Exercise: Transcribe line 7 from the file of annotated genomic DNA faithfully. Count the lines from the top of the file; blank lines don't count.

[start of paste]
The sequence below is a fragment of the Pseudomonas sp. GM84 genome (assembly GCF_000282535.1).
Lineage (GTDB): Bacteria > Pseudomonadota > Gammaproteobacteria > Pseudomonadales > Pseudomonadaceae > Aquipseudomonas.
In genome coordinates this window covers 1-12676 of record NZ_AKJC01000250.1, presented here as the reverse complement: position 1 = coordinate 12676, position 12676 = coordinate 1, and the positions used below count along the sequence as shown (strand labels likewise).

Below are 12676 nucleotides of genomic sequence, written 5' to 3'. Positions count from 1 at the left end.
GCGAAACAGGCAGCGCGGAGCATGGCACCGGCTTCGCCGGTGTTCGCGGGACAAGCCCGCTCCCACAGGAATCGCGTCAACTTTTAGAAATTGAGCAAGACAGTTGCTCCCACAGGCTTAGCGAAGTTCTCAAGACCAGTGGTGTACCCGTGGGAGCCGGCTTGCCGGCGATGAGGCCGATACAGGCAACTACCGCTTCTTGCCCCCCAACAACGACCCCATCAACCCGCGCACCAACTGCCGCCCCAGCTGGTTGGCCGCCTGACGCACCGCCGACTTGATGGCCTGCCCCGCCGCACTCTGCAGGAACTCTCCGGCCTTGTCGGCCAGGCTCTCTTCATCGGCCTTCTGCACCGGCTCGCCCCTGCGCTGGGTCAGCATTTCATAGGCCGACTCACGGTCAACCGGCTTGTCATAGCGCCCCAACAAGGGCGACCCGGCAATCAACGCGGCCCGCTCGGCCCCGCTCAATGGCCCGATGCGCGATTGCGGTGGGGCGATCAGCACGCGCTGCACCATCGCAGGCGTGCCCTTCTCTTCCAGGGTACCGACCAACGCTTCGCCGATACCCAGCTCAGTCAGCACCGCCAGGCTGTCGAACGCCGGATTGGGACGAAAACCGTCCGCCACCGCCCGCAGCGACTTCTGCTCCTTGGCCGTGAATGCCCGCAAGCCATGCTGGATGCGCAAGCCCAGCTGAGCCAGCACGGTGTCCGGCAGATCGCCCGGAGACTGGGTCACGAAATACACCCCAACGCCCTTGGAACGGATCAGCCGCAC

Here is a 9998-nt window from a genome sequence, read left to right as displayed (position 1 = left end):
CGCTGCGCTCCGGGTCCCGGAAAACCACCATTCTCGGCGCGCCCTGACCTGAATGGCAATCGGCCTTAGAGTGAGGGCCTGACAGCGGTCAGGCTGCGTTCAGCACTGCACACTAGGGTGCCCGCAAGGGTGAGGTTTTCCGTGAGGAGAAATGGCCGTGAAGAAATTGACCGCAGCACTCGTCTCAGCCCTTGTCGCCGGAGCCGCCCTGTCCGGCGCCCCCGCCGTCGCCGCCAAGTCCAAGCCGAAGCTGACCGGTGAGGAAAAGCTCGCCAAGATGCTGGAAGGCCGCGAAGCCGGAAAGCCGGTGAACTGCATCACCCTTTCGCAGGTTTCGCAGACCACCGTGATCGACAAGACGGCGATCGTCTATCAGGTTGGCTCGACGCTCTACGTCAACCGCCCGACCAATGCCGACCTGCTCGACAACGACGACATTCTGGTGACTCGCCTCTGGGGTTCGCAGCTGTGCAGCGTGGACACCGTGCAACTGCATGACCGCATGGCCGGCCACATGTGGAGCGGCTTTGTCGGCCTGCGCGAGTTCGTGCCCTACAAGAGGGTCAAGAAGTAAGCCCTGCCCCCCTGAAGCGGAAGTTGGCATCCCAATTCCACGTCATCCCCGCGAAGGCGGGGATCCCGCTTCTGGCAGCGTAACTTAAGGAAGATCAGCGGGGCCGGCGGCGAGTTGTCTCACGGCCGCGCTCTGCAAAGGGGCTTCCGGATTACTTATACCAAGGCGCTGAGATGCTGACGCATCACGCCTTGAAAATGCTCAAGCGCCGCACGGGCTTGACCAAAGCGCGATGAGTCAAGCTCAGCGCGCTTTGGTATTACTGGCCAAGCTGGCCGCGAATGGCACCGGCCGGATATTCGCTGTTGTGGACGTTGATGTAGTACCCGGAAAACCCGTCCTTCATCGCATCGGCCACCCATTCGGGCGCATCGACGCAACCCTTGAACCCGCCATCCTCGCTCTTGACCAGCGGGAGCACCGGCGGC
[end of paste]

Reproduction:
CGCTGCGCTCCGGGTCCCGGAAAACCACCATTCTCGGCGCGCCCTGACCTGAATGGCAATCGGCCTTAGAGTGAGGGCCTGACAGCGGTCAGGCTGCGTTCAGCACTGCACACTAGGGTGCCCGCAAGGGTGAGGTTTTCCGTGAGGAGAAATGGCCGTGAAGAAATTGACCGCAGCACTCGTCTCAGCCCTTGTCGCCGGAGCCGCCCTGTCCGGCGCCCCCGCCGTCGCCGCCAAGTCCAAGCCGAAGCTGACCGGTGAGGAAAAGCTCGCCAAGATGCTGGAAGGCCGCGAAGCCGGAAAGCCGGTGAACTGCATCACCCTTTCGCAGGTTTCGCAGACCACCGTGATCGACAAGACGGCGATCGTCTATCAGGTTGGCTCGACGCTCTACGTCAACCGCCCGACCAATGCCGACCTGCTCGACAACGACGACATTCTGGTGACTCGCCTCTGGGGTTCGCAGCTGTGCAGCGTGGACACCGTGCAACTGCATGACCGCATGGCCGGCCACATGTGGAGCGGCTTTGTCGGCCTGCGCGAGTTCGTGCCCTACAAGAGGGTCAAGAAGTAAGCCCTGCCCCCCTGAAGCGGAAGTTGGCATCCCAATTCCACGTCATCCCCGCGAAGGCGGGGATCCCGCTTCTGGCAGCGTAACTTAAGGAAGATCAGCGGGGCCGGCGGCGAGTTGTCTCACGGCCGCGCTCTGCAAAGGGGCTTCCGGATTACTTATACCAAGGCGCTGAGATGCTGACGCATCACGCCTTGAAAATGCTCAAGCGCCGCACGGGCTTGACCAAAGCGCGATGAGTCAAGCTCAGCGCGCTTTGGTATTACTGGCCAAGCTGGCCGCGAATGGCACCGGCCGGATATTCGCTGTTGTGGACGTTGATGTAGTACCCGGAAAACCCGTCCTTCATCGCATCGGCCACCCATTCGGGCGCATCGACGCAACCCTTGAACCCGCCATCCTCGCTCTTGACCAGCGGGAGCACCGGCGGC